R&A chief executive Martin Slumbers insists the organisation should "stay out of politics" after revealing its relationship with Turnberry owner Donald Trump has not changed since he became US President.
Golf's most influential organisations had previously distanced themselves from Trump in the wake of his views on Mexican immigrants, which were expressed when the 70-year-old announced his decision to stand for the Republican nomination in 2015.
The Grand Slam of Golf was moved from Trump National in Los Angeles, while the PGA Tour switched the WGC-Cadillac Championship from Trump National Doral to Mexico City from this year. The event was renamed the WGC-Mexico Championship and will be staged next week.
However, despite a highly contentious start to President Trump's term in office, Turnberry remains firmly on the Open rota, which will be instantly boosted to 10 courses if Muirfield votes to admit women members - at the second time of asking - next month.
Speaking after announcing that the 2020 Open would be staged at Royal St George's, Slumbers said: "I said last year we were focused on Turnberry as a golf course and there has been nothing that has happened in the last year to change that.
"I think it's very important that we're clear about what our business is, which is making sure that the Open Championship is one of the world's greatest sporting events, and staying out of politics.
"We are clearly now in uncharted territory. Sitting presidents have attended US Opens. We have not had a sitting President of the United States at an Open Championship.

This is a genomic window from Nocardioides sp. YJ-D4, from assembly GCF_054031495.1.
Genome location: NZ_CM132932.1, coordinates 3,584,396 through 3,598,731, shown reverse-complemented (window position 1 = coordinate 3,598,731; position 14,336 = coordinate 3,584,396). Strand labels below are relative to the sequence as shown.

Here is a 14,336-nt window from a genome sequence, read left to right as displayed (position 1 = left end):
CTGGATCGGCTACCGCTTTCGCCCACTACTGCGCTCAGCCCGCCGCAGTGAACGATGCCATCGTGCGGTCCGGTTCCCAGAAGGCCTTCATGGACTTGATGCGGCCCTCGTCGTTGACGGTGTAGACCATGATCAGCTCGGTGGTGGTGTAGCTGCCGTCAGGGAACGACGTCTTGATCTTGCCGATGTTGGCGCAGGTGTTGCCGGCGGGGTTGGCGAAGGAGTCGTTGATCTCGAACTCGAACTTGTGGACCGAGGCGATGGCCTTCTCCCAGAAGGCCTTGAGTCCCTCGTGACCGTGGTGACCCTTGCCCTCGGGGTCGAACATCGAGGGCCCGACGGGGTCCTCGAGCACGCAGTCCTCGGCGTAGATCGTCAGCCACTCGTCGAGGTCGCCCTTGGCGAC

"We're all learning as we go through this. But I think it's important for us that we understand where the game is and make sure we keep to that, without ignoring all the other factors that go around it."
As for Muirfield, Slumbers said the R&A would respond as swiftly to a positive vote on women members as it did when removing the East Lothian course from the Open rota after last May's ballot narrowly failed to achieve the two-thirds majority required.
"Muirfield is a wonderful golf course, it's a great Open venue," Slumbers added. "We're very pleased they are going through that process and we wait to see the outcome. We would reconsider and make an announcement very quickly if that vote comes through positively."
The venue for the 2020 Olympics in Tokyo is also under scrutiny for its membership policies, with women members at Kasumigaseki Country Club not allowed full playing privileges.
The International Golf Federation has threatened to find another course if the club does not change its rules and Slumbers added: "We are waiting to see how the clubs reacts and we will act accordingly."
Royal St George's, which voted in March 2015 to admit women members, will stage the Open for the 15th time and the first since Darren Clarke held off the challenge of Phil Mickelson and new world number one Dustin Johnson.